|Fr Cormac being ordained in Rome by Bishop Luigi Traglia|
How many of us stay with the same employer? How many of us work more than 45 years? How about the same boss for 60 years? Cardinal Cormac is in conversation with the A&B News’ Peter Burholt on his 60 years in priesthood – a reflection on his life, both the ups and the downs.
When did you think about being a priest? Did you just fall into priesthood and follow a family tradition, grow into it or was there a ‘Damascus’ moment in your life?
No, I do not remember a dramatic ‘Damascus’ moment in my life. I come from a very Catholic family with uncles who were priests, so it is not surprising that I might consider a vocation to the priesthood. I remember when I was about 15 I was out with my father on his calls - he was a doctor – when he turned to me and asked ‘What do you want to be?’ I said, without hesitation, that I wanted to become a priest. And I never changed my mind.
What were your aspirations when you were going through seminary in Rome? Was it to become, one day, a bishop or a cardinal?
Having expressed my wishes to my father when I was 15, I never really deviated from that by the time I left school at 18. I was convinced I wanted to be a priest and that was the only thought when I went through seminary. No, I had no idea of what the Good Lord had in store for me. Perhaps that was fortunate!
After seminary, what was your first appointment?
This was as a curate in Portsmouth, then a very poor parish where people were mostly dockyard workers or widows from the War. Many were lapsed and I quickly learnt that there was no point in asking why they did not come to Mass.
In time I evolved the idea of starting courses for non-Catholics wishing to know more about the Faith, which were very successful. After four years I moved to another parish and put in place what I had learnt in Portsmouth – it revolutionised the parish.
Do you recall any particular parish experience which has helped you moving forward?
For a moment Cardinal Cormac pondered this question. With a wry smile he replied.
Yes, there was. When in Portsmouth members of the Catholic Evidence Guild would speak about the Faith in Southsea. I went to join them on one occasion and there was a big crowd. The speaker before me was excellent. To my horror, when I started to speak they started moving away because they became bored. That taught me a bit about speaking.
Cardinal Cormac is well-known today for his humorous stories and his ability to hold an audience.
What do you count most precious in your life?
The family is absolutely crucial. The greatest evil of life today is the break-up of families. It has such an effect on the children. The work the Church does in trying to hold marriages together is hugely important.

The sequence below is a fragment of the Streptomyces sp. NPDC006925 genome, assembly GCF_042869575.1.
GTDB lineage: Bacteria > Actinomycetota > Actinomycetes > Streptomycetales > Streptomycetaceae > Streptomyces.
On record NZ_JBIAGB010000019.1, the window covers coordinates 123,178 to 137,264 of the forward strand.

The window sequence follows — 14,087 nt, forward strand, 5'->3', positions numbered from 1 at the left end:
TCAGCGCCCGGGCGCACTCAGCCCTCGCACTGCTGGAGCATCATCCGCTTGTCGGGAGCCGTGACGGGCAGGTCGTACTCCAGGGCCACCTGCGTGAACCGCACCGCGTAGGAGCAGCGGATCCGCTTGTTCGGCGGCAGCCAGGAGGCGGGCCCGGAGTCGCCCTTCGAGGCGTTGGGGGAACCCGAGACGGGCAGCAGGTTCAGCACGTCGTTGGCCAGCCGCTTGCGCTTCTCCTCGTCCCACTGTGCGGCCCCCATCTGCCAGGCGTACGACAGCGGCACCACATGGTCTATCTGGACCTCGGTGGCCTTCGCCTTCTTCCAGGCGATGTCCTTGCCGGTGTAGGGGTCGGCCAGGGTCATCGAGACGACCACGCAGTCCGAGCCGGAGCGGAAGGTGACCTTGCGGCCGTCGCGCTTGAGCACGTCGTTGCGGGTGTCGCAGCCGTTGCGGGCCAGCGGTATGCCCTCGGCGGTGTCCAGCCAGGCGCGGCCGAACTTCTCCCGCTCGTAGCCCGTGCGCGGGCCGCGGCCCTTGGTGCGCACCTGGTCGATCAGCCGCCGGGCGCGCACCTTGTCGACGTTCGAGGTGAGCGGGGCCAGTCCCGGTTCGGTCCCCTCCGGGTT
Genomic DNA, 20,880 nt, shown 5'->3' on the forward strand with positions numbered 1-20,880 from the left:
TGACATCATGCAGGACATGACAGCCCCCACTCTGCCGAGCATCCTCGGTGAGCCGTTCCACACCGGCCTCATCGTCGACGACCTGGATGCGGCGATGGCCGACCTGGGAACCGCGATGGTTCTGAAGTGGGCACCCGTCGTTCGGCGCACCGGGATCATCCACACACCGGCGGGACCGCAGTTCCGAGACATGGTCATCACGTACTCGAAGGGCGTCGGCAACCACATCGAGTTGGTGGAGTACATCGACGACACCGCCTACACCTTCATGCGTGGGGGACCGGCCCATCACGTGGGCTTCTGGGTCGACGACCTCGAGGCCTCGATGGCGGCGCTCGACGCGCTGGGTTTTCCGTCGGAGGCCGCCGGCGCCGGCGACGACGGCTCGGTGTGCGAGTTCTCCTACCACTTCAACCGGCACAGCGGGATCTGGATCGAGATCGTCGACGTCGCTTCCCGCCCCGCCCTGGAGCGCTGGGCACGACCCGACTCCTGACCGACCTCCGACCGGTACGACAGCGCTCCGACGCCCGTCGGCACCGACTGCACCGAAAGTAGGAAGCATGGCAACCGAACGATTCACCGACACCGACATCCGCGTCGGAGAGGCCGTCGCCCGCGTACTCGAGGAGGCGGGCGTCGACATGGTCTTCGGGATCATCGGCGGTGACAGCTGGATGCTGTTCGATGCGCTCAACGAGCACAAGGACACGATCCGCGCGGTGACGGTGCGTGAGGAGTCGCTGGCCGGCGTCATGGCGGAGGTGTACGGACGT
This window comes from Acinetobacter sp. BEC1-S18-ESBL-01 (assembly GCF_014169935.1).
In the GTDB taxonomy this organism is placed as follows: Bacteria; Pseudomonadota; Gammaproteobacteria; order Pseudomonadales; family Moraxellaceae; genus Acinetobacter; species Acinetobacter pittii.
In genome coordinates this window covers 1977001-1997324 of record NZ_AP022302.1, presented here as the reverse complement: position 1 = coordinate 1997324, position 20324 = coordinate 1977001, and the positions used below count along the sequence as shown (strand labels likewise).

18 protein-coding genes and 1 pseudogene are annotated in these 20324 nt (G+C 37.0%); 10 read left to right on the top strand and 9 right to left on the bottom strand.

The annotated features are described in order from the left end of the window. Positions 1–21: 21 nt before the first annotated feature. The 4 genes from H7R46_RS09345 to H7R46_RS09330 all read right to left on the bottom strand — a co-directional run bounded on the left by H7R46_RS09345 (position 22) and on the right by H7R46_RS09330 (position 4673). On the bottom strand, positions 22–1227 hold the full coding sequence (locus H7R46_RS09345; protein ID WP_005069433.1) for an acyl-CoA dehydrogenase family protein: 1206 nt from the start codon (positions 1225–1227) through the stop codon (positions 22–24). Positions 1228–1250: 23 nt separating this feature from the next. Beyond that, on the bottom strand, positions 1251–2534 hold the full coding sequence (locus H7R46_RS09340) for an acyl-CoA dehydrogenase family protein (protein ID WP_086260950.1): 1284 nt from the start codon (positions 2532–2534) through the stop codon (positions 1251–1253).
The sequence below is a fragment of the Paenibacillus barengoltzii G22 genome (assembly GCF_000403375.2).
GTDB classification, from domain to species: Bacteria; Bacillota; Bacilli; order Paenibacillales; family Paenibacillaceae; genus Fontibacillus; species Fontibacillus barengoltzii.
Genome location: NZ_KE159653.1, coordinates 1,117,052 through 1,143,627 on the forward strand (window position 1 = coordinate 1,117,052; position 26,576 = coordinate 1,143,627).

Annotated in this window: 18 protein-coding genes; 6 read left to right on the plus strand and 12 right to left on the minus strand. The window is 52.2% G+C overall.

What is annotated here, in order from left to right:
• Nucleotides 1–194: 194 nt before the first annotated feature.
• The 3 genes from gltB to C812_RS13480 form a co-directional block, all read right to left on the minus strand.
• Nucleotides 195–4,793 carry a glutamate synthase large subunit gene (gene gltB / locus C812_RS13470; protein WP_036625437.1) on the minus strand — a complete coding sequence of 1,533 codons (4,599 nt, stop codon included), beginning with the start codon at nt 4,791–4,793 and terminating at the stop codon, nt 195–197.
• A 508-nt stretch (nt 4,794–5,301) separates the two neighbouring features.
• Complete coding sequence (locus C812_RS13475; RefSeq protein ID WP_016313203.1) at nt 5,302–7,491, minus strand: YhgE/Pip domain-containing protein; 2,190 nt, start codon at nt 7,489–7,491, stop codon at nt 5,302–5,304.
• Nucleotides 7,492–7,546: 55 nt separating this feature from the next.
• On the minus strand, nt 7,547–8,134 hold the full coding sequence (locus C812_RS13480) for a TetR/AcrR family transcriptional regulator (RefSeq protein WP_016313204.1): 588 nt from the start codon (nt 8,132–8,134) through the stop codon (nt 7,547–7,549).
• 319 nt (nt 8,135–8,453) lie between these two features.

It is quite common for priests to be tested at some point in their lives. Has this happened to you?
You are right. And I have had my fair share, after all we are human. I must give credit to my family, as well as my Faith and friends for weathering the storms of life. You will always find the cross in life in ways that you hadn’t expected. Even during times when you do not get a result, you realise through it all that the Good Lord was there in the community of the Church.
As a priest, what makes you sad?
There were sad times when I accompanied people as they were dying or families in their bereavement. You get to see the will of God or in the providence of God in everything.
In contrast, the most worthwhile thing about being a priest is being with people. I remember the experience I had of a married couple who were childless for 10 years. They came back, hand-in-hand, to give me the great news that a baby was expected. These are the small things that give me great joy.
If you were not a priest, where do you think your calling would have been? Would it have been a concert pianist or a co-presenter with Chris Evans on BBC2? Or ……………….?
Interesting question. I had thought about being a doctor, like my father, or a musician – or in today’s terms even a DJ. Yes, the Cardinal did say DJ!
We have a strong culture of vocations in the family, there are doctors, teachers, lawyers and business people. I would have liked to have been a teacher. It is a very noble profession and a demanding one. Teachers and priests are similar in that they both have the task of forming the whole person for the greatness of life.
In celebrating your Jubilee, is there a moment which stands out from all the other events?
People have been so kind to me in offering their prayers and good wishes, but I think it was my special trip to Rome when I was joined by 28 of my family. We met the Holy Father, who said that when you get older, you become wiser and more compassionate; wiser because you learn from other people and your own experiences in life; more compassionate because you understand more – therefore, you give more and you learn that you need to be forgiven yourself for your own faults and weaknesses. Wisdom and compassion are the good qualities that good priests have as they become older.
I will tell you something else you need, patience and perseverance.
I remember as I was setting off to Rome to start my formation at the seminary all those years ago, I went to see my parish priest to ask for advice. I thought he would say ‘the harvest is great and the labourers are few’ but he didn’t. Instead, he just said ‘pray for perseverance’. I thought that it was very boring advice, but it has proved to be very true.
Being with Cardinal Cormac talking about some of his reflections on 60 years of priesthood is an honour. However, the one problem is that small matter of time – it was time for the Cardinal to fulfil his next commitment. But that same time has given us a great man over his 60 years of priestly fulfilment. With our prayers and blessings we say ‘Well done for getting this far and may we continue to experience your wisdom and enjoy your humour for many, many years to come. Amen’